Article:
Union warns of precarious Library hours

Sunday library openings are under review once again and the Students’ Union has warned that “there is a chance that this service will be pulled” if it is not made use of.  Education Officer Ashley Cooke hails the scheme as an opportunity to show the College that Sunday openings are an indispensible service by “their own definition”.
The number of visitors entering the Library each day is being monitored over a six week period which started at the beginning of March.  The Students’ Union hopes that the data collected will indicate it is viable for Trinity Library to continue opening on Sundays.
Some students have been advised by their Class Representatives to avail of Sunday openings as much as possible over the coming weeks if they want the service to continue. Senior Freshman History students were advised to “try and use it so that we don’t lose it”.
The investigation resulted from an agreement between the Provost and the Students’ Union to compare library usage on Sundays with every other day in the week. Previous investigations have only looked at Sunday attendance figures on their own.
Ashley Cooke told Trinity News that “so far”, when shorter weekend opening hours are taken into account, not every day in the week has significantly outperformed Sunday levels of attendance.  “Sundays are low but so are all the other days,” he said, also claiming that, in some cases, library attendance has been higher on Sundays than on Saturdays.
The Library, though, was unable to release attendance figures at the time of publication.
Although the Students’ Union hopes to demonstrate that Sunday library openings are not a dispensable service, the Library has not agreed to a benchmark for library attendance which would secure the status of Sunday openings if achieved.
Deputy Librarian Jessie Kurtz explained, “we felt we couldn’t come up with a percentage [of attendance which would lead to a commitment to opening on Sundays]”.
Sunday openings have “always been a trial run” says Cooke, who aims to permanently secure Sunday library access for students. Although College is currently committed to opening the Hamilton and BLU Libraries on Sundays in the run up to end-of-year examinations, Cooke makes the case for also opening the Library on Sundays throughout the academic year, especially in the approach to January scholarship examinations.
Cooke says Sunday opening is not an underused service but asserts College should provide for the “particular need” of students who want to use the Library on Sundays, even if they form a minority.  He cites Sunday openings and 24-hour study access as examples of how students should be allowed to choose when they study.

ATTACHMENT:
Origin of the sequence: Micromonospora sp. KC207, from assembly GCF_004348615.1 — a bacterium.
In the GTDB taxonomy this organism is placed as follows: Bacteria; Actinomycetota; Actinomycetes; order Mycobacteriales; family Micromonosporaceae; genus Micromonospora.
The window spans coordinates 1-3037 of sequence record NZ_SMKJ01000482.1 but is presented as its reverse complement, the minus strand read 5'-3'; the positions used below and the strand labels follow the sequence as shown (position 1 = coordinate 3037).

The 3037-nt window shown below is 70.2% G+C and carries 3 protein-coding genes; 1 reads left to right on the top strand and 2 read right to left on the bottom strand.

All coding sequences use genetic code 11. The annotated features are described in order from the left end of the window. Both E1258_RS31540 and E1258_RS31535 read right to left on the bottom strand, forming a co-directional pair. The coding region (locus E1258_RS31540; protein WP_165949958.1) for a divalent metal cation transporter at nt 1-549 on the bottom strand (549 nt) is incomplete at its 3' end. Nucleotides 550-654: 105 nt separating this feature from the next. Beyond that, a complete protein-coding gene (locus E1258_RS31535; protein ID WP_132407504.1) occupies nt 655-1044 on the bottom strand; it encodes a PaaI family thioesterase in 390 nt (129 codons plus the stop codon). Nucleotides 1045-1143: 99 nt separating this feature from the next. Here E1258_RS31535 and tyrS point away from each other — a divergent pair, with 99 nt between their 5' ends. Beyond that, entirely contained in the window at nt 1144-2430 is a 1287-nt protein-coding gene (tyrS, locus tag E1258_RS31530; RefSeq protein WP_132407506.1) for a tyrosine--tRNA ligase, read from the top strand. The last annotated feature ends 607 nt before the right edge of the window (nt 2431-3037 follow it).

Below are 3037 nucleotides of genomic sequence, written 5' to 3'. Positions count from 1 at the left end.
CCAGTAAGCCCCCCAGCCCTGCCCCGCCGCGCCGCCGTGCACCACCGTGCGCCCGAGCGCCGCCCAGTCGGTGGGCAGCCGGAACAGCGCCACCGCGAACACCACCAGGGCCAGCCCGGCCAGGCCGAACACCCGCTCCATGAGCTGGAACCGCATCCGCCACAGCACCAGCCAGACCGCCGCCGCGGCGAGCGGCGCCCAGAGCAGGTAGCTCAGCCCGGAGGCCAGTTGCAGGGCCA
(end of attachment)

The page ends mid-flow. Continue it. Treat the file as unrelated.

Cooke expects the number of those using the Library on Sundays to increase. “You can’t just expect students to start using it right away,” he explains, anticipating that study patterns will change as more students get used to the new service.
Whilst Cooke argues access to library facilities on Sundays is a core service for students, he points out faculty members and visiting readers are less likely to use this service at the weekend, causing student attendance to appear lower. The turnstile system which counts how many people enter and exit the Library does not distinguish between students, staff and visiting readers.
Dr. Jack McGinley, SIPTU representative at College, says he supports the allocation of library resources towards services that benefit Trinity students and staff, rather than outside readers.  He points out all Library staff working on Sundays have volunteered to do so, adding: “We’ve all been students in our own days.”
Cooke identifies the tendency of students to enter the Library several times during a weekday, between lectures and seminars, but only once at the weekend, as another factor which downplays the value of Sunday opening hours.
Negotiations about the viability of Sunday library openings continue at a committee meeting attended by the Vice Provost and representatives from the Students’ Union, Graduate Students’ Union and the Library.